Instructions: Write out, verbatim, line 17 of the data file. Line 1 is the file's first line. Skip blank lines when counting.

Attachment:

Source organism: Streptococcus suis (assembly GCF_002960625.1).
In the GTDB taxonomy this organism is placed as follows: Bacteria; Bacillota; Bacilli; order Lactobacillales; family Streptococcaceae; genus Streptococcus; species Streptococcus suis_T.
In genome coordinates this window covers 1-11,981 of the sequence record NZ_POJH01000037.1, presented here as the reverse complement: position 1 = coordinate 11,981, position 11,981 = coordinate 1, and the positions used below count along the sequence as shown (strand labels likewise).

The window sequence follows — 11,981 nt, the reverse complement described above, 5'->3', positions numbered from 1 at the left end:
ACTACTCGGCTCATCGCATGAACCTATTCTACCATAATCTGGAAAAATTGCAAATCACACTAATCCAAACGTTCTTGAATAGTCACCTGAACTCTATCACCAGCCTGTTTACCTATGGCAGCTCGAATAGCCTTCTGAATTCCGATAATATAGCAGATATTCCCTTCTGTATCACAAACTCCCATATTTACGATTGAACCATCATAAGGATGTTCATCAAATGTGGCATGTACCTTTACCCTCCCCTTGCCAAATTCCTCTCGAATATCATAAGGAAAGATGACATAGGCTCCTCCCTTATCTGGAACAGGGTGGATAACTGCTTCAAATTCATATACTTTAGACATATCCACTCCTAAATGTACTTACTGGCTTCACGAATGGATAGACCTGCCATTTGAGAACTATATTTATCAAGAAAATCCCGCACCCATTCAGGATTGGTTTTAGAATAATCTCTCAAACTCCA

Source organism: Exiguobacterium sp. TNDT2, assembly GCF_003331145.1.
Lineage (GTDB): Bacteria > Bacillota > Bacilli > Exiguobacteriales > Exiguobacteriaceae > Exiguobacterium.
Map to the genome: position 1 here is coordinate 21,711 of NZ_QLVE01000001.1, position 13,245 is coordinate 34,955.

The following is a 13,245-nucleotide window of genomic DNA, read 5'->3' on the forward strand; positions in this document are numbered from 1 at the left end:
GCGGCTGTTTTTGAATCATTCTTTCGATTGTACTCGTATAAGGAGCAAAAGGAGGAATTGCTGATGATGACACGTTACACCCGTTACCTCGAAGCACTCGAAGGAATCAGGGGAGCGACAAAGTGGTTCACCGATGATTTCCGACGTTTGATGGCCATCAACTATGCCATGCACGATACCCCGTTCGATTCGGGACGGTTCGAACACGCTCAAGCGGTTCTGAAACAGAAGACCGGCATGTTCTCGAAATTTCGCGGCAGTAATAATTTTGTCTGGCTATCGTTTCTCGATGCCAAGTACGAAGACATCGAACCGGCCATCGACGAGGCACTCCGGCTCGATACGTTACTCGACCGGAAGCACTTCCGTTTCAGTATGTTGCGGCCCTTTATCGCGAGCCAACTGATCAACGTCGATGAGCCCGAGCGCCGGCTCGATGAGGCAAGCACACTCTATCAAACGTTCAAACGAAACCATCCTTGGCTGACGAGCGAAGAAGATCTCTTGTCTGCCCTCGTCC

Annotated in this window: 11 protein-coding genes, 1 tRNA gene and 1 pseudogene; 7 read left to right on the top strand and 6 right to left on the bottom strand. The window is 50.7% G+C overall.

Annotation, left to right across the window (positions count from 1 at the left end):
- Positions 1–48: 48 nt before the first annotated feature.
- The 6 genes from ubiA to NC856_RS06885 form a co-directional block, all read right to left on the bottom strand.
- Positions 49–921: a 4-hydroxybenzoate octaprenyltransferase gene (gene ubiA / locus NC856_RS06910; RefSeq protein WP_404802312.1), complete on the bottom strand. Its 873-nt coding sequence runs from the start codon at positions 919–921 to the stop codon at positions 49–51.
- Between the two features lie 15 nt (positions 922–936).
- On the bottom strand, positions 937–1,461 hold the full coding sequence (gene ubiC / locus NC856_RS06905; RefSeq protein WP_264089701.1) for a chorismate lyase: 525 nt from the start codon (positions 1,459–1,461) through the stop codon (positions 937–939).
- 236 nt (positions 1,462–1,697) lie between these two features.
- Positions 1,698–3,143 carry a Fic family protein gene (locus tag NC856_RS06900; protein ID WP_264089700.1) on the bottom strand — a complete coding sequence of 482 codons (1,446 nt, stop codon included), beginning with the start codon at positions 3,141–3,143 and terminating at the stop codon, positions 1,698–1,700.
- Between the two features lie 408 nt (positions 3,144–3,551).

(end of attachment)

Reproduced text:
- On the bottom strand, positions 937–1,461 hold the full coding sequence (gene ubiC / locus NC856_RS06905; RefSeq protein WP_264089701.1) for a chorismate lyase: 525 nt from the start codon (positions 1,459–1,461) through the stop codon (positions 937–939).